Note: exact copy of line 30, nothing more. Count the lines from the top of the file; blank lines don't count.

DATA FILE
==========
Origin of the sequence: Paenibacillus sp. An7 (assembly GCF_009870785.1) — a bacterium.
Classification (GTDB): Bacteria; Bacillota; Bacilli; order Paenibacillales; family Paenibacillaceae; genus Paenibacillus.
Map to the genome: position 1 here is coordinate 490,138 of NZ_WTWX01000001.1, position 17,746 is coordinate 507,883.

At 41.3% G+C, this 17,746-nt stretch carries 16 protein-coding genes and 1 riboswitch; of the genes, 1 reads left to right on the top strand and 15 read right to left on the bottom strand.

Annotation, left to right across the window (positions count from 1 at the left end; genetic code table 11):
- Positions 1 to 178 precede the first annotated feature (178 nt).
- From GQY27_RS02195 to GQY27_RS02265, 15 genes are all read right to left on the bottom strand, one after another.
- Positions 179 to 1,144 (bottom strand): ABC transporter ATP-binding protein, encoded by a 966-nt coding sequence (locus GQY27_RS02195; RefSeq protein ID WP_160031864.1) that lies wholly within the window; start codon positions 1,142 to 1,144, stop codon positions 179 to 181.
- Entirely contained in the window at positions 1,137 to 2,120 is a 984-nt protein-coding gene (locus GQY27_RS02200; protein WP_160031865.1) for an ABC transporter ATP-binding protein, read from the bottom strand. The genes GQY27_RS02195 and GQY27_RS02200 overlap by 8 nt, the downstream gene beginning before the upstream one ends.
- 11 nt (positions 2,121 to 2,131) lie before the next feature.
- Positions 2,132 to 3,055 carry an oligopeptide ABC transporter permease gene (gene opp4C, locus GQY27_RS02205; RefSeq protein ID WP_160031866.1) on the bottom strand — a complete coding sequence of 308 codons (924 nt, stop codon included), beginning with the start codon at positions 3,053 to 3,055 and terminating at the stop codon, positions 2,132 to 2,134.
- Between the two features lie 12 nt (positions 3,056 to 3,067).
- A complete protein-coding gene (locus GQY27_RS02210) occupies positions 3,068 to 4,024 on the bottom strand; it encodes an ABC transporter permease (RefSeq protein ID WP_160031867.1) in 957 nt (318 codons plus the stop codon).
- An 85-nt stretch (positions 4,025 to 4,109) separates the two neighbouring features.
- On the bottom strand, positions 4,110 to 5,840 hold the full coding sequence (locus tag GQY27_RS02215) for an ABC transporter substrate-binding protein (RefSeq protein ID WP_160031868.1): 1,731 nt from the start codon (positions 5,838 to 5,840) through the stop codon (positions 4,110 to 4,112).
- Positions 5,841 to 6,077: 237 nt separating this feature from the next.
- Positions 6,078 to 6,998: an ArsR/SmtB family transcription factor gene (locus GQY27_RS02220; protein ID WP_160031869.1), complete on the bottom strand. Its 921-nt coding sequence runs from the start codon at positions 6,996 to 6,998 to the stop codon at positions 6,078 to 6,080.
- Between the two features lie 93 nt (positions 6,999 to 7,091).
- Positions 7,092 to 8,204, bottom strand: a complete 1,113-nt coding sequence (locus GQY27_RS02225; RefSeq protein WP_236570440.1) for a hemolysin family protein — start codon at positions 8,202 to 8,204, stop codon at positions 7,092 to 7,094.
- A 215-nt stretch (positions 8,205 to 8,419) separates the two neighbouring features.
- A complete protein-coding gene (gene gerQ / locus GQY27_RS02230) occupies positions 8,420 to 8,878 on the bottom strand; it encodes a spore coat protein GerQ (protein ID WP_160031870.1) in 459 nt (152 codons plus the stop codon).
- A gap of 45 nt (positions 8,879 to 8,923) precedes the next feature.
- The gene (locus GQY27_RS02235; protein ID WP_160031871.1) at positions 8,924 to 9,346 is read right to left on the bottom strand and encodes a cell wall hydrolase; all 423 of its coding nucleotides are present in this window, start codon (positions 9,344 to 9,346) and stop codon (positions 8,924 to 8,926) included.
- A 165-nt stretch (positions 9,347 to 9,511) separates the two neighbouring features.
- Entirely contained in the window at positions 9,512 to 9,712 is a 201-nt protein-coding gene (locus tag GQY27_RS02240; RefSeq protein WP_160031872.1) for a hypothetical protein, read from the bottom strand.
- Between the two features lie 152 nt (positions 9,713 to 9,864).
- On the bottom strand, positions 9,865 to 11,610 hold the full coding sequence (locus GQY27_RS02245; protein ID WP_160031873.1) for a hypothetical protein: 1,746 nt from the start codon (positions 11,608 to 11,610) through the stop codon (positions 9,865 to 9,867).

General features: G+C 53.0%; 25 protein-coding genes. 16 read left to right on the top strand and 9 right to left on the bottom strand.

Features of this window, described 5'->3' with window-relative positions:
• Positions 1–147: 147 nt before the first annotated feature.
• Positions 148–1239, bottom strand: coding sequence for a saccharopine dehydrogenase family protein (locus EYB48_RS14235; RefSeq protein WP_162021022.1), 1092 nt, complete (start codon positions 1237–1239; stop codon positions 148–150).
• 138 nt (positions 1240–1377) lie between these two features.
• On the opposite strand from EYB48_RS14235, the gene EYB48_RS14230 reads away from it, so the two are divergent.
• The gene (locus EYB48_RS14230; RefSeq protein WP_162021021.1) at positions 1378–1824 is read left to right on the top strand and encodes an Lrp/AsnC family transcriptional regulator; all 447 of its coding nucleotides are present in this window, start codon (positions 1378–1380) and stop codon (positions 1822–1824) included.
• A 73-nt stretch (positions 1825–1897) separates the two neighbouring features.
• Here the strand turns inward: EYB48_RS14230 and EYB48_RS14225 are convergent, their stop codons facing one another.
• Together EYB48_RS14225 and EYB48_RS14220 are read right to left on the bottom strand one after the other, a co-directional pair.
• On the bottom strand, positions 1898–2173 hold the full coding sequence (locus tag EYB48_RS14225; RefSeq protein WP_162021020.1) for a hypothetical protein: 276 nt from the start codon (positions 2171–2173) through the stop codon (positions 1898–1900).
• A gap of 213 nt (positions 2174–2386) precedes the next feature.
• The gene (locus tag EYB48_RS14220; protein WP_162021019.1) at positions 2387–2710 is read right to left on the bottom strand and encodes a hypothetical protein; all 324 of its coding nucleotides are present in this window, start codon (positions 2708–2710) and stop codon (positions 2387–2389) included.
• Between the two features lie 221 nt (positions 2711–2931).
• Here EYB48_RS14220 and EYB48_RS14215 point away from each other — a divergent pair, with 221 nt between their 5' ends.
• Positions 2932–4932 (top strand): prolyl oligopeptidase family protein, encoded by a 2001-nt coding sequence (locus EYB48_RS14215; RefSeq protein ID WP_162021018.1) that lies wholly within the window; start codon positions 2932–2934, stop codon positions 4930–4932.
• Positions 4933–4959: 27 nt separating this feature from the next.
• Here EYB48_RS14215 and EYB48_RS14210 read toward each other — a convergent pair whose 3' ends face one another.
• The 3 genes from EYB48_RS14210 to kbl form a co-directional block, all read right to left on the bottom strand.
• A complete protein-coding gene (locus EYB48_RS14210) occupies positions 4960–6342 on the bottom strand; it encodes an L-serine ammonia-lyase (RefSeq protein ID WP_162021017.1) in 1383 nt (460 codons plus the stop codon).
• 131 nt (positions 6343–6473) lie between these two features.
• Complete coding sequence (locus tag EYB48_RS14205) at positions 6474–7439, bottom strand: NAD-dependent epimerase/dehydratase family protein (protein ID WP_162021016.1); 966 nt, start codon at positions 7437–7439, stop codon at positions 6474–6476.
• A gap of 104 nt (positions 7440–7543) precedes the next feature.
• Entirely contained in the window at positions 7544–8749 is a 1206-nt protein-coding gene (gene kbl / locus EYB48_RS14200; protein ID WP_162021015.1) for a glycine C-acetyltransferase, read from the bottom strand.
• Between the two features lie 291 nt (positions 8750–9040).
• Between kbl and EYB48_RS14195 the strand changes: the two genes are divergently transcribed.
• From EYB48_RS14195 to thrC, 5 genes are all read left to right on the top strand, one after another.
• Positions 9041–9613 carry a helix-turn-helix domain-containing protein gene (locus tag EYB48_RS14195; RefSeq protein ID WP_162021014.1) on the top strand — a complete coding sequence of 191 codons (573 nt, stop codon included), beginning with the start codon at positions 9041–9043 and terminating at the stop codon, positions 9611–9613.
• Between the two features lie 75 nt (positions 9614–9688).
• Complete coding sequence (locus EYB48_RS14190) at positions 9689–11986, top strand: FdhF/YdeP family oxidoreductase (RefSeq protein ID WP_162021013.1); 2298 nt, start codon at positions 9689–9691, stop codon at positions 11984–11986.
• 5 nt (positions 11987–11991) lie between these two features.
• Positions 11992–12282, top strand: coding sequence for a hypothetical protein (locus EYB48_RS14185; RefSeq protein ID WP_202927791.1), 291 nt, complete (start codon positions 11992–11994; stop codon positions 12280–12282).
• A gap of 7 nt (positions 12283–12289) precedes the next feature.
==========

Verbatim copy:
• Positions 1–147: 147 nt before the first annotated feature.